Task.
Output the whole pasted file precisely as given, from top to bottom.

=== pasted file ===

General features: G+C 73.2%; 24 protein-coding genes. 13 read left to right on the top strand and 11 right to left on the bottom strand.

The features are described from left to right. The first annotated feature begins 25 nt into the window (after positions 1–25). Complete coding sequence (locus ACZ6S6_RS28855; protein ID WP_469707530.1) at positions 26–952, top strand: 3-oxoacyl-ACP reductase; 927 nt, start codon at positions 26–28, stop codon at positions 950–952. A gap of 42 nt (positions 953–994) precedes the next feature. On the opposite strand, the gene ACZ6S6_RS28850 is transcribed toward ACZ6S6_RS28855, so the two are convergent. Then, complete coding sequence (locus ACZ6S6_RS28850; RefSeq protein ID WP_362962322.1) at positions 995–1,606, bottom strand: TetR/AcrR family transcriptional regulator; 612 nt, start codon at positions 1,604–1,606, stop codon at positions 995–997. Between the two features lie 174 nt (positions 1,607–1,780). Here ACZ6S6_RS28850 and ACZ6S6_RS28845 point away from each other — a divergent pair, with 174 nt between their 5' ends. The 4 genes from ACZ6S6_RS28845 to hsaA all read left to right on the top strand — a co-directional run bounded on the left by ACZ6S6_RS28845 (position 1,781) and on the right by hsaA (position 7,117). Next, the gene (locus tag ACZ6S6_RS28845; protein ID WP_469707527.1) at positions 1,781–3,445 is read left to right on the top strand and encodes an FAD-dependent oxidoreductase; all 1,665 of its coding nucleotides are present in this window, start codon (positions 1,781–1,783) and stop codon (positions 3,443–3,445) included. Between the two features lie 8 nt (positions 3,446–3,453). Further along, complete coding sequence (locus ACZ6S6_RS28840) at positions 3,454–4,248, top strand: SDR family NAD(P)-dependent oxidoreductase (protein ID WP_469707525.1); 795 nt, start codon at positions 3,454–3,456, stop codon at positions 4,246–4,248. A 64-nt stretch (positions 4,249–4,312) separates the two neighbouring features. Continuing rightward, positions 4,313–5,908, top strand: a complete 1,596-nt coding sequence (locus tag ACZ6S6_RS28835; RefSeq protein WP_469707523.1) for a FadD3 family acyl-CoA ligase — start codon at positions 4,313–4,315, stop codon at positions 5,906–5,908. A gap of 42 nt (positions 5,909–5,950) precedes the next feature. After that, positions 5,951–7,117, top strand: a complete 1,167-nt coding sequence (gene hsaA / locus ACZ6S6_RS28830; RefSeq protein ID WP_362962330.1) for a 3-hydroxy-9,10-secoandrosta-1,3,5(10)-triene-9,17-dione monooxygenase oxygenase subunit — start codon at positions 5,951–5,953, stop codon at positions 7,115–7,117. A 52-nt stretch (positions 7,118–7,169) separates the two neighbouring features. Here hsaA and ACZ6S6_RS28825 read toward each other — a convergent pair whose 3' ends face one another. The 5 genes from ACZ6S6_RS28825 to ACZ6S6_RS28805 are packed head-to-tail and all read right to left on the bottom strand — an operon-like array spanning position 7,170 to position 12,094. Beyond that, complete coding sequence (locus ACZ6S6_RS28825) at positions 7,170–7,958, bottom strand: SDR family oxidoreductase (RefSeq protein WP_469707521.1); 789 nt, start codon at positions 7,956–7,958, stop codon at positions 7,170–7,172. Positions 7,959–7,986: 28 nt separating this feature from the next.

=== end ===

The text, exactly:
General features: G+C 73.2%; 24 protein-coding genes. 13 read left to right on the top strand and 11 right to left on the bottom strand.

The features are described from left to right. The first annotated feature begins 25 nt into the window (after positions 1–25). Complete coding sequence (locus ACZ6S6_RS28855; protein ID WP_469707530.1) at positions 26–952, top strand: 3-oxoacyl-ACP reductase; 927 nt, start codon at positions 26–28, stop codon at positions 950–952. A gap of 42 nt (positions 953–994) precedes the next feature. On the opposite strand, the gene ACZ6S6_RS28850 is transcribed toward ACZ6S6_RS28855, so the two are convergent. Then, complete coding sequence (locus ACZ6S6_RS28850; RefSeq protein ID WP_362962322.1) at positions 995–1,606, bottom strand: TetR/AcrR family transcriptional regulator; 612 nt, start codon at positions 1,604–1,606, stop codon at positions 995–997. Between the two features lie 174 nt (positions 1,607–1,780). Here ACZ6S6_RS28850 and ACZ6S6_RS28845 point away from each other — a divergent pair, with 174 nt between their 5' ends. The 4 genes from ACZ6S6_RS28845 to hsaA all read left to right on the top strand — a co-directional run bounded on the left by ACZ6S6_RS28845 (position 1,781) and on the right by hsaA (position 7,117). Next, the gene (locus tag ACZ6S6_RS28845; protein ID WP_469707527.1) at positions 1,781–3,445 is read left to right on the top strand and encodes an FAD-dependent oxidoreductase; all 1,665 of its coding nucleotides are present in this window, start codon (positions 1,781–1,783) and stop codon (positions 3,443–3,445) included. Between the two features lie 8 nt (positions 3,446–3,453). Further along, complete coding sequence (locus ACZ6S6_RS28840) at positions 3,454–4,248, top strand: SDR family NAD(P)-dependent oxidoreductase (protein ID WP_469707525.1); 795 nt, start codon at positions 3,454–3,456, stop codon at positions 4,246–4,248. A 64-nt stretch (positions 4,249–4,312) separates the two neighbouring features. Continuing rightward, positions 4,313–5,908, top strand: a complete 1,596-nt coding sequence (locus tag ACZ6S6_RS28835; RefSeq protein WP_469707523.1) for a FadD3 family acyl-CoA ligase — start codon at positions 4,313–4,315, stop codon at positions 5,906–5,908. A gap of 42 nt (positions 5,909–5,950) precedes the next feature. After that, positions 5,951–7,117, top strand: a complete 1,167-nt coding sequence (gene hsaA / locus ACZ6S6_RS28830; RefSeq protein ID WP_362962330.1) for a 3-hydroxy-9,10-secoandrosta-1,3,5(10)-triene-9,17-dione monooxygenase oxygenase subunit — start codon at positions 5,951–5,953, stop codon at positions 7,115–7,117. A 52-nt stretch (positions 7,118–7,169) separates the two neighbouring features. Here hsaA and ACZ6S6_RS28825 read toward each other — a convergent pair whose 3' ends face one another. The 5 genes from ACZ6S6_RS28825 to ACZ6S6_RS28805 are packed head-to-tail and all read right to left on the bottom strand — an operon-like array spanning position 7,170 to position 12,094. Beyond that, complete coding sequence (locus ACZ6S6_RS28825) at positions 7,170–7,958, bottom strand: SDR family oxidoreductase (RefSeq protein WP_469707521.1); 789 nt, start codon at positions 7,956–7,958, stop codon at positions 7,170–7,172. Positions 7,959–7,986: 28 nt separating this feature from the next.